The unemployment rate for males between 25 and 34 years old with high-school diplomas is 14.4%—up from 6.1% before the downturn four years ago and far above today’s 9% national rate. The picture is even more bleak for slightly younger men: 22.4% for high-school graduates 20 to 24 years old. That’s up from 10.4% four years ago.
Mr. Preston married his girlfriend and settled into what he assumed would be a secure pattern of long hours on job sites and enough cash to travel and enjoy restaurants and bars. Mr. Randol at one point felt flush enough to buy a 63-inch television set and a 50-gallon fish tank for his apartment.
Then the recession hit. Neither man has found steady work since that pays as much as he earned before. Mr. Preston’s marriage broke up and he moved back in with his parents, an increasingly common pattern for jobless young men. Mr. Randol has made do with help from girlfriends and by living in houses packed with roommates to keep the rent low.
For such men, high unemployment is eroding their sense of economic independence. Their predicament reflects that of a generation of Americans facing one of the weakest job markets in modern history.
About Generation Jobless
Americans 25 and under face one of the toughest job markets in modern history. This week, The Wall Street Journal explores their stories. “We’re at risk of having a generation of young males who aren’t well-connected to the labor market and who don’t feel strong ownership of community or society because they haven’t benefited from it,” says Ralph Catalano, a professor of public health at the University of California, Berkeley.
Mr. Preston has a steady job, making parts for recreational vehicles for $11 an hour. And living with his parents rent-free allows him to start paying off debt he built up during the slump, he says. But he keeps looking for work that will pay the $14 an hour he made installing granite. What made construction especially attractive was the potential for lots of overtime, which allowed him to beef up his paychecks.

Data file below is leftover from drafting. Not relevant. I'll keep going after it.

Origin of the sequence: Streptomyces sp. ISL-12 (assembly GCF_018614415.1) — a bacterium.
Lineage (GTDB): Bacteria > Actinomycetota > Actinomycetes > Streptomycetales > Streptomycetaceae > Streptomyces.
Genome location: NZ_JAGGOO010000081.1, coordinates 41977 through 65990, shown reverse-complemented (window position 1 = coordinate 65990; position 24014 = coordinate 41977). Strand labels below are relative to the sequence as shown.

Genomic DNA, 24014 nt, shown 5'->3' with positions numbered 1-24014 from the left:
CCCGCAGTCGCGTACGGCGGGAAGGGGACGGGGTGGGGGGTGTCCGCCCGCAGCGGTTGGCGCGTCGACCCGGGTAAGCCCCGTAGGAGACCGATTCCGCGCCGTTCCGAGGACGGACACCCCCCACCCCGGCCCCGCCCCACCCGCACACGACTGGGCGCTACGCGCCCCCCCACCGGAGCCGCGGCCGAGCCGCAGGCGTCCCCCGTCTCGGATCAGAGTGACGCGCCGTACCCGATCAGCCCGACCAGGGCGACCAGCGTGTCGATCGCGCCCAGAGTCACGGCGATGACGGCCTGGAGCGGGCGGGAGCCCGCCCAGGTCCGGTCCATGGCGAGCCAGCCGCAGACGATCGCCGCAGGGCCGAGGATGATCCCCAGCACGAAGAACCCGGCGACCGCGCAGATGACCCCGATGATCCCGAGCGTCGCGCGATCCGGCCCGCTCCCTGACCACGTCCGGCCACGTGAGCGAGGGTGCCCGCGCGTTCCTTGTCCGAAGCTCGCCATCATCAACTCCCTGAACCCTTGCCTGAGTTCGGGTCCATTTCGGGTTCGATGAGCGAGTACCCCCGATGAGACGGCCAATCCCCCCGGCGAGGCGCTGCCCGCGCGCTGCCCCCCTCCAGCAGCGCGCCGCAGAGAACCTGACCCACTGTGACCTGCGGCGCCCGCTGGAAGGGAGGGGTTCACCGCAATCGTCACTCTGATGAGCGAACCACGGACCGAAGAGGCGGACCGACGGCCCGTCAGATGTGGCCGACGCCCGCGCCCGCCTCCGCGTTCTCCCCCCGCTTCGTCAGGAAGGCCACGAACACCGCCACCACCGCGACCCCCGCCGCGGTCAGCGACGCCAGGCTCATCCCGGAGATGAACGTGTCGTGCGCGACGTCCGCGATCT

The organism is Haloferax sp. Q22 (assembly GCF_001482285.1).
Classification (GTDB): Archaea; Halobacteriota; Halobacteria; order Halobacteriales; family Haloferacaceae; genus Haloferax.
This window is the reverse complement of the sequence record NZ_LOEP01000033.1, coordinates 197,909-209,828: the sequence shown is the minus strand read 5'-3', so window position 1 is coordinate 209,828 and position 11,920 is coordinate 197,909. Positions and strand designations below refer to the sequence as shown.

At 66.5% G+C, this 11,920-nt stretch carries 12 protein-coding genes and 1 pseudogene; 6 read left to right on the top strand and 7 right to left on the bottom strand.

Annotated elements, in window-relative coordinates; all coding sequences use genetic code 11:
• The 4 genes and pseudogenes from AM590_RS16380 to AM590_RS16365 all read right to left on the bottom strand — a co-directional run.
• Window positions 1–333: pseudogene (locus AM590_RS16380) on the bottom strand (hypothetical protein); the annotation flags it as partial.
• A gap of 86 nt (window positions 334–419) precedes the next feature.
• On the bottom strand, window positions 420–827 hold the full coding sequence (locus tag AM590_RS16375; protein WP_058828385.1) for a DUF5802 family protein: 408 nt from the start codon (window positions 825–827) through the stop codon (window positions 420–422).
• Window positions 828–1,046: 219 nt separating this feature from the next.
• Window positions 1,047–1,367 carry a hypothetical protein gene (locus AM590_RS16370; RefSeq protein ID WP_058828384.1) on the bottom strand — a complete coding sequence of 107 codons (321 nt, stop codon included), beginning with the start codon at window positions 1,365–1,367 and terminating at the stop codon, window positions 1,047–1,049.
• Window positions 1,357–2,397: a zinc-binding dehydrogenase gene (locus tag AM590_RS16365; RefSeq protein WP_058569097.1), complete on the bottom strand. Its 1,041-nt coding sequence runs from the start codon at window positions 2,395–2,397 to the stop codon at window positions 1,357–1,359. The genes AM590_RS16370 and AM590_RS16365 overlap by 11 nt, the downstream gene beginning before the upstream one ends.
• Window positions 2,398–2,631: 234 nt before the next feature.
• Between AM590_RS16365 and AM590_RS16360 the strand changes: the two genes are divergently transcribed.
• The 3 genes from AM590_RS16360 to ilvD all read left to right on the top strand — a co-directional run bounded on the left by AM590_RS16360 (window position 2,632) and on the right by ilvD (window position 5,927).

On a recent afternoon, he sat in his parents’ kitchen, combing online classified ads. But construction work remains scarce and other positions available for which he’s qualified don’t pay more than he makes at the factory.
Sue Preston, his mother, says several of her friends are helping out their grown sons, providing either money or shelter or both. She works in payroll at a telecommunications company, and neither she nor her husband, a truck driver who worked his way up into operations, has a college degree. That wasn’t an issue when they were starting out, she says: Trade and production jobs were not only available, in many cases they paid enough that many blue-collar wives didn’t have to work.
Now she worries that lower wages—and, more pressingly, the dearth of jobs—has left young men like her son disaffected and depressed. “They’re working minimum-wage jobs and a lot of times, they don’t have benefits, they don’t have a full 40 hours a week. It’s such a struggle they’re kind of like, ‘What for? All I’m doing is surviving,’ ” she says. “They have to move back home or they have to have multiple roommates. How are you going to take on a wife and a family in that situation?”